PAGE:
Open Loop Tests have the potential to revolutionise firmware development.

This article describes a technical approach to implementing such tests.
Curious readers can try out the results directly in your browser.


Open Loop Tests are characterised by three aspects.

  1. The Device Under Test (DUT) is the microcontroller.
  2. The tests access the microcontroller pins directly.
  3. There is no simulation of the DUT environment.

You can determine the requirements for an Open Loop Test system using these three aspects.

It is often not possible to run firmware without the anticipated environment. Let’s assume, for example, that production data is stored in an EEPROM on the circuit board. This data is read when the firmware is initiated. But in the context of an Open Loop Test, there is no EEPROM; thus, an error would occur.

Therefore, Open Loop Tests work with a specific version of the firmware, which includes only the software components to be tested.

Writing Drivers that set output pins

The first structure image shows the testing of a pulse driver.

The MCU driver must generate a HIGH level at the pin for a desired period. The driver will provide the necessary C-function.

void Generate_Pulse(uint32_t length_us);

The Open Loop Test needs to have two options here:

  • Functions to call up on the DUT
  • Physical signals to evaluate.

Drivers that read inputs pins

The second structure image shows the testing of a counter driver.

Here, the order is reversed. The Open Loop Test must be connected to a pin pulse. The MCU periphery counts the pulses, then a driver provides a function to enable the counter to be read.

uint32_t Counter_Read();
void Counter_Reset();

Here too, the Open Loop Test must be able to

  • generate physical signals,
  • call up functions on the DUT and process the return values.

That covers the most important requirements for an Open Loop Test system.

Our Solution

The ExecutionPlatform was developed as a test device for Open Loop Tests.
An individual ExecutionPlatform is built into the desired microcontroller (MCU). The method of use and the test options are uniform for all MCUs.

So-called endpoints serve as an interface between the test and the periphery functions.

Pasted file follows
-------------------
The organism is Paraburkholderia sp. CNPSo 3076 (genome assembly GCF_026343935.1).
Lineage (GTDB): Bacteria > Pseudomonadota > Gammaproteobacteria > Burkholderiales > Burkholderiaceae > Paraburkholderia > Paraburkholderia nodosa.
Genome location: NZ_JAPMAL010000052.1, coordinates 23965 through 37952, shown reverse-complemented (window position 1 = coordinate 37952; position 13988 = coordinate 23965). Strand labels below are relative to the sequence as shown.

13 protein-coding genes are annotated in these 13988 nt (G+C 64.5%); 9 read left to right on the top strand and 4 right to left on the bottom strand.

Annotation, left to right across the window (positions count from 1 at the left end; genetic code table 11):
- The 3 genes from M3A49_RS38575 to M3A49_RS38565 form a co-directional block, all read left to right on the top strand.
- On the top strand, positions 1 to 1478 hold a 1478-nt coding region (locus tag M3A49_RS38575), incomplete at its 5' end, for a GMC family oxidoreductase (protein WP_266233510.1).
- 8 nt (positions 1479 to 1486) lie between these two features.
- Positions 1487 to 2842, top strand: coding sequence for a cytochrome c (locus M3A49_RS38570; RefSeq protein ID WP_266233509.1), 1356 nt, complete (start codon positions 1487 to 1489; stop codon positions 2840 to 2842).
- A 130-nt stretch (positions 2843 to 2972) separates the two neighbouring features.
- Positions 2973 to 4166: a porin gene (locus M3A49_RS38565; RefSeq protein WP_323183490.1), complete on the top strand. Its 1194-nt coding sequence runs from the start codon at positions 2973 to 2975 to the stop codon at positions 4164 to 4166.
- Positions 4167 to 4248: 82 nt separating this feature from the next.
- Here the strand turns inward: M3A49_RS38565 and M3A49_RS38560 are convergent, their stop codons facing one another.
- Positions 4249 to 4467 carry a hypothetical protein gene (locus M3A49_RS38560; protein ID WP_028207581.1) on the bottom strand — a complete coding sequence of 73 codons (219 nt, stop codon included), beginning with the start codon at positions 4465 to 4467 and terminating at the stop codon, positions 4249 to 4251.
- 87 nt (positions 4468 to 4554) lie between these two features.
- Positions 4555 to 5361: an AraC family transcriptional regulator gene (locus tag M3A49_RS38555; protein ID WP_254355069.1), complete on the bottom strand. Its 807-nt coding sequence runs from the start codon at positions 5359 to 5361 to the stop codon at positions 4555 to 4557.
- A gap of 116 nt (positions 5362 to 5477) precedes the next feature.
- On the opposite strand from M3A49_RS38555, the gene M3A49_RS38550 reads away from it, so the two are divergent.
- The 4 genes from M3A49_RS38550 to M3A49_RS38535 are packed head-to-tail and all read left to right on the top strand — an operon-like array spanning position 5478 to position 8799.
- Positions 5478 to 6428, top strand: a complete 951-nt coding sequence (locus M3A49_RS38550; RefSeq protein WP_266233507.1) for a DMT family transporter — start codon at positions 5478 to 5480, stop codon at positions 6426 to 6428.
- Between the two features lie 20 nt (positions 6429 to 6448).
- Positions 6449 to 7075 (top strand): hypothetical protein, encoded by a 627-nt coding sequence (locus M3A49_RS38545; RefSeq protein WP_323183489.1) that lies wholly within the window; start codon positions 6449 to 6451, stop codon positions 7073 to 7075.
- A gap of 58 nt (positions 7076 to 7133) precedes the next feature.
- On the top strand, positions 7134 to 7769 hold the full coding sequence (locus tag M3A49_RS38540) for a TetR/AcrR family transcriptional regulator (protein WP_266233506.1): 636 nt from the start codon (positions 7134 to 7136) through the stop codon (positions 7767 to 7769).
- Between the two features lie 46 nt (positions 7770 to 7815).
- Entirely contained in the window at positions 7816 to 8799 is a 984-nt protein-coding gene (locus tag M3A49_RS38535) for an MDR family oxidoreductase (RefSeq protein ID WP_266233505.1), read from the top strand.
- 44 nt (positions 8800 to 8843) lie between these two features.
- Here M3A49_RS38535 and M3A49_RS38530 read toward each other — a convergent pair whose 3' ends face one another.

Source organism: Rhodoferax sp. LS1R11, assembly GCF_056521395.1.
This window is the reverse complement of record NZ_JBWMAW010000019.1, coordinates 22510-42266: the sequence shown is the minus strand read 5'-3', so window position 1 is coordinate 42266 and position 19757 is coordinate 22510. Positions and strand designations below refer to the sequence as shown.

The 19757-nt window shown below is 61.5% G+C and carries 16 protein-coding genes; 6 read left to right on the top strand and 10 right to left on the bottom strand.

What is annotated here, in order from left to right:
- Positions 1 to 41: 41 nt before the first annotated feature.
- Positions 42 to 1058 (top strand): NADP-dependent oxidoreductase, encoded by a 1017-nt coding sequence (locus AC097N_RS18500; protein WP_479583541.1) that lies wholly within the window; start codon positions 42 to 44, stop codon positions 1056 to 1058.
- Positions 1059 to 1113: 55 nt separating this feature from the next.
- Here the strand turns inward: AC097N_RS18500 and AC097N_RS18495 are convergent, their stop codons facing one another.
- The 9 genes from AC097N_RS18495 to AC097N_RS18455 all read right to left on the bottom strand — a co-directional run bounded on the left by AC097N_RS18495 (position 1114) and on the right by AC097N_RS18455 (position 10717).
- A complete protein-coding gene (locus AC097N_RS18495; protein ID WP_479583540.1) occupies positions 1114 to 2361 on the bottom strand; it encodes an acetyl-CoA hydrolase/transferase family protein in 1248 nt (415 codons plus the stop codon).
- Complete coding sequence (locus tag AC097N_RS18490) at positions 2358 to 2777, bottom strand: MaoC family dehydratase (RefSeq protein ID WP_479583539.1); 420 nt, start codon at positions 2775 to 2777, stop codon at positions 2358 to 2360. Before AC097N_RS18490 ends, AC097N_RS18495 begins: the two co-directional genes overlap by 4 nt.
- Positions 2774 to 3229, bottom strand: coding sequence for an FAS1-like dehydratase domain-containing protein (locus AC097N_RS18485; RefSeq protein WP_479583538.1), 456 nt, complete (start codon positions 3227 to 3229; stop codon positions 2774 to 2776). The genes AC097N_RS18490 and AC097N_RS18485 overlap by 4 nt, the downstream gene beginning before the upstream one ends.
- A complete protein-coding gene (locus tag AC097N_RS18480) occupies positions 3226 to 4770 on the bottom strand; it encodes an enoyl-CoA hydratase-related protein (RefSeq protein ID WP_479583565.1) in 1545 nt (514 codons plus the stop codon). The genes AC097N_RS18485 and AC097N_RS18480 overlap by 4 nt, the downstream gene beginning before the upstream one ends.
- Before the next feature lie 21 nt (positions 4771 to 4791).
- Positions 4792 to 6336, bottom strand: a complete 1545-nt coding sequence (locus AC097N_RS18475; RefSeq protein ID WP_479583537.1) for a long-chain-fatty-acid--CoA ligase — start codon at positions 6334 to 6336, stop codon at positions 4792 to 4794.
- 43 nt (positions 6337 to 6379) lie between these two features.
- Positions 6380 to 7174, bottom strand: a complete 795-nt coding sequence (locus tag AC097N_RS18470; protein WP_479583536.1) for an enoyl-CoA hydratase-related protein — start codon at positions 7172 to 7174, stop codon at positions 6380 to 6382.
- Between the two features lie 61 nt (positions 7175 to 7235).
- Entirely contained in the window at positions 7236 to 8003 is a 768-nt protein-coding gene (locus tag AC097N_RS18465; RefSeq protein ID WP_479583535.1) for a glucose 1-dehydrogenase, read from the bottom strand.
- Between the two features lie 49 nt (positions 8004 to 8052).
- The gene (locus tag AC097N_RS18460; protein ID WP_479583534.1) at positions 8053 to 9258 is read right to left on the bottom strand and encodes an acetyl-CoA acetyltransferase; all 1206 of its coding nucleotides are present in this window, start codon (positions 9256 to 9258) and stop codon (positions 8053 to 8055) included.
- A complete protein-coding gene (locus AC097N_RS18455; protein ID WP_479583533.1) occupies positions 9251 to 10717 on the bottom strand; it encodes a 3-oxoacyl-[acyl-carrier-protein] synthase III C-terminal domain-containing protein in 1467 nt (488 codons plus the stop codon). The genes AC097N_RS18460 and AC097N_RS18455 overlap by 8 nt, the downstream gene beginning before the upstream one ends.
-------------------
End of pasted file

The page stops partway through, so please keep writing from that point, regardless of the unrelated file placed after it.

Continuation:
Via a code interface, tests can call up functions on the MCU and evaluate the return values.
The Robot Framework is used for the test sequences. The endpoints and the code interface from the test sequences are used.


Each endpoint supports a specific periphery (CAN,UART,ADC,…).
The periphery function can refer to one or more MCU pins, as required.
The endpoints can be configured on the test device as desired. All of the MCU pins are available for such tests.

For example, the GPIO endpoint[Link] can read and generate signals. The endpoint is configured for one specific MCU pin.

On the other hand, the SPI slave endpoint[Link] behaves like a complete SPI module in slave mode. The endpoint reads the data sent by the MCU. The data can be read out in the test. Responses to be sent from the test can be set in advance. This endpoint is configured for 3 MCU pins (MISO,MOSI,SCK) and, if you wish, a chip select line can also be configured.

The endpoints that have been configured can be used directly from the test sequence. The GPIO endpoint can also measure times.

*** Test Cases ***
Generate 2us Pulse and check that it is between 1.9us and 2.1us
    ${measurementId} =  GPIO Measure Between Rising And Falling Edge  PB4  PB4
    # TODO: Call driver to generate pulse for 2us on PB4?
    ${pulse_ns} =  GPIO Get Measurement Result In Ns  ${measurementId}
    Should Be True  1900 < ${pulse_ns} and ${pulse_ns} < 2100

In this example, the time between the rising and falling edge can be measured at Pin PB4.
The pulse driver must also be called up via the code interface in order for the MCU to generate a pulse.

Code Interface

Functions on the DUT are called up during the run-time, via the code interface.
The functions that can be called up must be registered in the firmware, via a mechanism that is also supplied.

#include <ep/core.h> // Provides ep_register and ep_process_loop

int32_t square(uint8_t const* payload, int len) {
    int num = atoi(payload);
    return num*num;

int ep_app_main() {
    ep_register("square", &square);
    return ep_process_loop(); // Blocks and processes calls to the code interface

From the test sequence, the registered functions can be called up using the keyword ‘DUT Invoke’.

*** Test Cases ***
Invoke Square With 3 Gets 9
    ${res} =  DUT Invoke  square  3
    Should Be Equal    ${res}

A practical example

A typical test uses endpoints and code interface together:

*** Test Cases ***
Generate 2us Pulse and check that it is between 1.9us and 2.1us
    ${measurementId} =  GPIO Measure Between Rising And Falling Edge  PB4  PB4
    DUT Invoke  Generate_Pulse 2
    ${pulse_ns} =  GPIO Get Measurement Result In Ns  ${measurementId}
    Should Be True  1900 < ${pulse_ns} and ${pulse_ns} < 2100

You want to see this example in practice? Then take a look at this detailed blog post. It describes how to test a pulse generation driver on a STM32 microcontroller.
You can also jump right to it and play around with open loop tests in your browser.